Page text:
Top Five Saturday is a meme hosted by Devouring Books to discover and share books that all have a common theme. Previously, the focus has included witches, werewolves, thrillers, faeries, fairy tale re-tellings, high fantasy and many more.
Now, I have a confession: it is Sunday. A day and a half late. But yesterday was filled to the brim with baking: homemade pizza dough, casseroles, flapjacks. All helped by a little six-year old girl who, in all fairness, kneads dough like a professional! I mean, what better way to entertain her when the rain is just incessant? The problem now, though, is that we have a lot of flapjacks brimful of butter, sugar and oaty deliciousness… and I am trying to limit my calories!
Anyway, back to the list and with the direction of “books that cast a spell on you”, I am going to set the following rules: the novels I select must be two things: full of vivid characters that live with the reader after the novel has finished; and some touch of the supernatural as we are in the run up to Hallowe’en.
And the first offering to you is a no brainer for me:
From the opening lines, from the beautiful illustrations by Jim Kay, from the concept taken over by Patrick Ness after Siobhan Dowd’s own death from breast cancer at the age of 47, to the heart wrenching conclusion, this is a haunting book. Powerful. Mythic.
Conor O’Malley is the young boy at the heart of the novel, watching his mother fight her own battle with cancer and despairing – until across the fields comes a monster, a living embodiment of all that is wild and dangerous in the world, a bristling monstrous creature full of power and strength towering over Conor’s house – and yet as nothing compared to the monsters of Conor’s own grief.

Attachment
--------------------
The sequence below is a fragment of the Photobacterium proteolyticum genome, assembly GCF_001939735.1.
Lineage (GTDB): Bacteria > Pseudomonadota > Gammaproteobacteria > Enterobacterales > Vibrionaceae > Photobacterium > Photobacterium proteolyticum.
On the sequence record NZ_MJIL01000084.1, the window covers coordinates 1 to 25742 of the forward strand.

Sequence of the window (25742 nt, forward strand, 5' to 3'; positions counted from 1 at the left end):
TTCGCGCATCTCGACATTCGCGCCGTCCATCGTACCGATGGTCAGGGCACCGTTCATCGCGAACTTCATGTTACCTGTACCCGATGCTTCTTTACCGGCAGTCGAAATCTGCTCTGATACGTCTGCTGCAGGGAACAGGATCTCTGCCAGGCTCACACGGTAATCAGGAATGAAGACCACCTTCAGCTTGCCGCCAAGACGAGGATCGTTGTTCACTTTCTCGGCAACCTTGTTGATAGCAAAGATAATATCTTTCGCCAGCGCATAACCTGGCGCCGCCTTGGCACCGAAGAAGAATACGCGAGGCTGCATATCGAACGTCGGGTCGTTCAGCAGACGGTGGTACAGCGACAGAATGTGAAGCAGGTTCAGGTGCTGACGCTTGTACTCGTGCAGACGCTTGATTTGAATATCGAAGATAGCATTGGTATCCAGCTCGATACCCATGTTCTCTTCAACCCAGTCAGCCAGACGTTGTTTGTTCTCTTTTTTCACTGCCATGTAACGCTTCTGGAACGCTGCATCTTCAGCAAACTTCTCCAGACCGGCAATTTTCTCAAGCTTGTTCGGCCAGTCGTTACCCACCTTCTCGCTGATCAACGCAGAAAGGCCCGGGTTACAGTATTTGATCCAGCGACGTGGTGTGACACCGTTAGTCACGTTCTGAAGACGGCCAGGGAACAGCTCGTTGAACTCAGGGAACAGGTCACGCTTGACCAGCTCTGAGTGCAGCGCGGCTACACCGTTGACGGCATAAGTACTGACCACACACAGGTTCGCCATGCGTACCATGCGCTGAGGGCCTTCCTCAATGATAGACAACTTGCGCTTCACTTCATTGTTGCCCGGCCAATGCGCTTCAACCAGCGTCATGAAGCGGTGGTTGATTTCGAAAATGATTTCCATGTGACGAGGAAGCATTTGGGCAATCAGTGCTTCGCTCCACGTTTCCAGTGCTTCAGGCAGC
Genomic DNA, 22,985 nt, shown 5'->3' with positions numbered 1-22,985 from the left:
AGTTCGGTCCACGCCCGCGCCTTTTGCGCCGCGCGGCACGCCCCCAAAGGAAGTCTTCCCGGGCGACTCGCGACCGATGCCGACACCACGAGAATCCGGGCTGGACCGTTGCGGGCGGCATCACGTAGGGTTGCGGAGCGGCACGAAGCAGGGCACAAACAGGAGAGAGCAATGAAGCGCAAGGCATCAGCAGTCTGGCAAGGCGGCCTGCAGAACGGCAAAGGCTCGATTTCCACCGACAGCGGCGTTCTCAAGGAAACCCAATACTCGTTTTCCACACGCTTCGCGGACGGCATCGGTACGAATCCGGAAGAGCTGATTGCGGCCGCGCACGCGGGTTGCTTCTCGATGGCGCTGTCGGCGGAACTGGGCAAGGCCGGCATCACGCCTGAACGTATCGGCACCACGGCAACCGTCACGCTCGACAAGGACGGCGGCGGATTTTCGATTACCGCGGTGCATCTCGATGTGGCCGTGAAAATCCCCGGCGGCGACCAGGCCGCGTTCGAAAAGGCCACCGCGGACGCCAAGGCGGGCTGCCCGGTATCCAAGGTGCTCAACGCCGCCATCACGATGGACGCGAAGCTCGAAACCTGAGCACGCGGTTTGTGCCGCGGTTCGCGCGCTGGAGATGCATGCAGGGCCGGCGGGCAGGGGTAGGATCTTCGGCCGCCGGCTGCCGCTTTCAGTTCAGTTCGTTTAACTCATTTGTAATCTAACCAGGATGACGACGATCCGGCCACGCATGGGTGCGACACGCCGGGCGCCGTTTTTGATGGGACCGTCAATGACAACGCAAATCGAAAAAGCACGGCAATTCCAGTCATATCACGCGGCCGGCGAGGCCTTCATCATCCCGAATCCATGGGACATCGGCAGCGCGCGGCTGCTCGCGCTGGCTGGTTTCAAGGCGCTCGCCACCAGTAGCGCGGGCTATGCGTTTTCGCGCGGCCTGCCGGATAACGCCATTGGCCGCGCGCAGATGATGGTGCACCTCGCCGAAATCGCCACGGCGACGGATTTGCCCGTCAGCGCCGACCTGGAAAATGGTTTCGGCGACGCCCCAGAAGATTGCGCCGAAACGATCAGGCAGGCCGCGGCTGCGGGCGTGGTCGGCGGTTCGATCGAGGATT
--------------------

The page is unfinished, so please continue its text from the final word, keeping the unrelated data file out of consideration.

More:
“What are you?” Conor asked, pulling his arms closer around himself.
I am not a “what”, frowned the monster. I am a “who”.
“Who are you, then?” Conor said.
The monster’s eyes widened. Who am I? it said, its voice getting louder. Who am I?
The monster seemed to grow before Conor’s eyes, getting taller and broader. A sudden, hard wind swirled up around them, and the monster spread its arms out wide, so wide they seemed to reach to opposite horizons, so wide they seemed big enough to encompass the world.
I have had as many names as there are years to time itself! roared the monster. I am Herne the Hunter! I am Cernunnos! I am the eternal Green Man!
A great arm swung down and snatched Conor up in it, lifting him high in the air, the wind whirling around them, making the monster’s leafy skin wave angrily.
Who am I? the monster repeated, still roaring. I am the spine that the
mountains hang upon! I am the tears that the rivers cry! I am the lungs that breathe the wind! I am the wolf that kills the stag, the hawk that kills the mouse, the spider that kills the fly! I am the stag, the mouse and the fly that are eaten! I am the snake of the world devouring its tail! I am everything untamed and untameable! It brought Conor up close to its eye. I am this wild earth, come for you, Conor O’Malley.
“You look like a tree,” Conor said.
Secondly, and with a different tone, comes not one novel but a series.
The Dublin Murder Squad Series by Tana French